Ten-year market for missile decoy programmes valued at $1.3 billion


Over the next 10 years, $1.3 billion will be spent on key decoy and dispenser programmes, according to new research by Forecast International.

As the COVID-19 pandemic continues to put a strain on defense budgets and production schedules, especially in the hardest hit nations, major programmes are moving forward steadily, along with development and production of their critical supporting systems, Forecast International said.

The decoy and dispenser technology in the market forecast provides indispensable self-protection capabilities for vulnerable frontline aircraft and naval vessels and the personnel who operate them.

“While great strides are being made in the development and production of IR countermeasures for more sophisticated methods of attack, the long conflict-tested decoys discussed in this analysis have proven to be among the most affordable and dependable defense systems on the market,” said Senior Analyst Andrew Dardine. “Representative programs in this segment of the larger Electronic Warfare systems market include the ALE-50, ALE-55, Miniature Air Launched Decoy (MALD), and BriteCloud airborne systems and the NULKA naval decoy.”

The next several years should see steady rates of production of the ALE-55 for a variety of US Navy airborne applications. US procurement funding for the decoy is provided in the Department of Defense’s Airborne Expendable Countermeasures programme, which purchases countermeasure self-protection devices for all Navy and Marine Corps rotary-wing aircraft and tactical and other fixed-wing aircraft. Through the Airborne Expendable Countermeasures (AECM) programme, $361 million is scheduled to be spent through 2024 on ALE-55 units and other systems for Navy and Marine Corps applications.

The ALE-50 expendable towed will also be produced over the analysis period for several applications even as newer, more advanced systems cut into the market. The system can equip a variety of aircraft, including the F/A-18, F-15, F-16, and B-1B. Typically, an aircraft is deployed with three or four ALE-50s for a single mission.

The widely distributed ALE-50 will also be the object of significant support and maintenance contracts. Technical support contracts for the ALE-50 were awarded to prime contractor Raytheon in June and July 2018. These orders would start enhancement work on the decoy and related systems for F/A-18E/F aircraft for the U.S. Navy as well as Australia, Canada, Kuwait, and Switzerland.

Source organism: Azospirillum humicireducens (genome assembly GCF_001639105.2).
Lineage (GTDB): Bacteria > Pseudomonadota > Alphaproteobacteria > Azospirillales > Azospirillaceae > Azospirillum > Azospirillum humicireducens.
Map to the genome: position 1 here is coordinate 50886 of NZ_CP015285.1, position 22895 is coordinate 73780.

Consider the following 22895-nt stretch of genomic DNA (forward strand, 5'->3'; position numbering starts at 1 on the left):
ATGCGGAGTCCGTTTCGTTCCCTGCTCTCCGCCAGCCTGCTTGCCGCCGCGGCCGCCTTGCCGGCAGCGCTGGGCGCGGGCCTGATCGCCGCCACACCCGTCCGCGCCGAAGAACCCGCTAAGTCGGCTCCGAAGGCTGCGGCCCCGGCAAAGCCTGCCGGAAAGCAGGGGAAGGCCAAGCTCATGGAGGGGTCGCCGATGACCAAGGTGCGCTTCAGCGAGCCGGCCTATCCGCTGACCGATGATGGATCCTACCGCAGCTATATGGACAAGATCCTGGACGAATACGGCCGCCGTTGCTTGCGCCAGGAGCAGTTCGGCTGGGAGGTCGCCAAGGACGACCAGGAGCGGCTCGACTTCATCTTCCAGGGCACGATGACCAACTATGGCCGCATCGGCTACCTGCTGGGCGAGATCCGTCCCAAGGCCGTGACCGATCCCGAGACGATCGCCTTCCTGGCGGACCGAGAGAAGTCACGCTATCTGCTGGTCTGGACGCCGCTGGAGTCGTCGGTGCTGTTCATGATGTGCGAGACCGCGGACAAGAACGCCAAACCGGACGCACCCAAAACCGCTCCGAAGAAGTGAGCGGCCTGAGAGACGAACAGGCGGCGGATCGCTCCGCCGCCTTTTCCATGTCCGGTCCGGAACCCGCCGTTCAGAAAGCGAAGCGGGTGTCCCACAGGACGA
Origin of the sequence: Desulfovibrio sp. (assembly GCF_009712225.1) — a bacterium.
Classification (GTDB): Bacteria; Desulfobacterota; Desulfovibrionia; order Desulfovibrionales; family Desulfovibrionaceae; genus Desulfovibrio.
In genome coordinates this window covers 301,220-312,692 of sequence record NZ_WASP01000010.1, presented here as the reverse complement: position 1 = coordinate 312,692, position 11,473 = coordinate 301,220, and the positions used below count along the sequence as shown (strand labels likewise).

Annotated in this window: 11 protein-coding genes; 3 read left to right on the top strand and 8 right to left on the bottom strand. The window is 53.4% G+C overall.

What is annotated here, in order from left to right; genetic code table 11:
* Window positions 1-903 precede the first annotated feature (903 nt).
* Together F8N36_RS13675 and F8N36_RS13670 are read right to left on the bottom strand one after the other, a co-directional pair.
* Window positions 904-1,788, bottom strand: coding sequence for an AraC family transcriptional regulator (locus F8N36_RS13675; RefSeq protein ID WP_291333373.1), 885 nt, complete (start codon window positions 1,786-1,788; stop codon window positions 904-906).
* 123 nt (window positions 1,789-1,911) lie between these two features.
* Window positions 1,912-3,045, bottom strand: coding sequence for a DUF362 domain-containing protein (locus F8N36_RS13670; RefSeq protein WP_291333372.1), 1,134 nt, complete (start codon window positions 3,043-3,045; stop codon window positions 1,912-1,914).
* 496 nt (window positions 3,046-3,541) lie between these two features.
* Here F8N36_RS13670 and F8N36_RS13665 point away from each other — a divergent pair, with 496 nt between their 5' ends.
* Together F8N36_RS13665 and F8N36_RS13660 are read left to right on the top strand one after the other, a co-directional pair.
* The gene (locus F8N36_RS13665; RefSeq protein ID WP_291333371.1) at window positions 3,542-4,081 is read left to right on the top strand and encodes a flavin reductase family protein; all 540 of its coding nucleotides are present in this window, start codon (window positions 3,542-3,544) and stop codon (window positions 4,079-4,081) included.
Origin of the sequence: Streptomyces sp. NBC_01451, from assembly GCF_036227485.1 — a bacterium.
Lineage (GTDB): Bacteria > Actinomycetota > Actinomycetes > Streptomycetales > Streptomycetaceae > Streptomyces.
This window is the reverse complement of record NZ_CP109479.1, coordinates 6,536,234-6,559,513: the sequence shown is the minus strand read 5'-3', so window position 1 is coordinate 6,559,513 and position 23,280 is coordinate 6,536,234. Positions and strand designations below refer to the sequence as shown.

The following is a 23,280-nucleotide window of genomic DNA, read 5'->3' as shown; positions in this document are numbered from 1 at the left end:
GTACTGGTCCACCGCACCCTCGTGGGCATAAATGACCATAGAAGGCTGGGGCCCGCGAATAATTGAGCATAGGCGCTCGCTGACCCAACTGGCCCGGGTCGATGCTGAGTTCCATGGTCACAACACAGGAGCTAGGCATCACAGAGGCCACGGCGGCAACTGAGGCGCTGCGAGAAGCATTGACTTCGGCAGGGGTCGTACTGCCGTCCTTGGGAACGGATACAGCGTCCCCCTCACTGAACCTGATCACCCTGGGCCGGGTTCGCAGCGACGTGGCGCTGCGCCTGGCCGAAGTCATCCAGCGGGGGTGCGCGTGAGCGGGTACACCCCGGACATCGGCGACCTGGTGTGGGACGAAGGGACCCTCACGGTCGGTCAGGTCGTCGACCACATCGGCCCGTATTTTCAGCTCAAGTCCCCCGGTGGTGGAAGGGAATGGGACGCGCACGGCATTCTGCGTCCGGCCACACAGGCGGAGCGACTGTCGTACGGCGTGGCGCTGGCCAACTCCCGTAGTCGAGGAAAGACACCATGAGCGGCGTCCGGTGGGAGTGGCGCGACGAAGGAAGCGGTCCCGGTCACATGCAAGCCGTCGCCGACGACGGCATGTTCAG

At present, the Saab Gripen fighter – one of Europe’s most significant fighter aircraft – provides the best production prospect for the BriteCloud decoy system. It is already in active service with the U.K. Royal Air Force aboard Tornado GR4 aircraft, and prime contractor Leonardo is actively promoting BriteCloud to air forces worldwide.

In May 2019, the US Department of Defense evaluated BriteCloud under the US Foreign Comparative Testing (FCT) programme. The Air National Guard led this testing by evaluating BriteCloud launched from countermeasure dispensers installed on US Air Force ANG aircraft.

Meanwhile, the all-important MALD programme is meeting a significant part of the countermeasures needs of the US Air Force and Navy. In addition to acting as a decoy, this system is also available in a jammer version. Procurement by the Air Force will reach 3,000 units, split between the decoy and jammer versions. As U.S. Air Force orders fall, the Navy will begin making its own MALD purchases. A version for use on naval combat aircraft (the MALD-N) will be available in the very near future.

Production of decoy systems for naval platforms will also comprise a major part of the market. The vulnerability of vessels and personnel to a new generation of increasingly sophisticated sea-skimming missiles has only increased in recent years. The NULKA decoy system should be made in steady numbers through the analysis period for the U.S. and Australian navies as well as several international customers.

In November 2017, BAE Systems Australia announced a $200 million NULKA upgrade effort. The 20-year program will involve the development of a new launch system and supporting technology to enhance the system’s effectiveness. It will also involve installation of new launch systems on ANZAC frigates.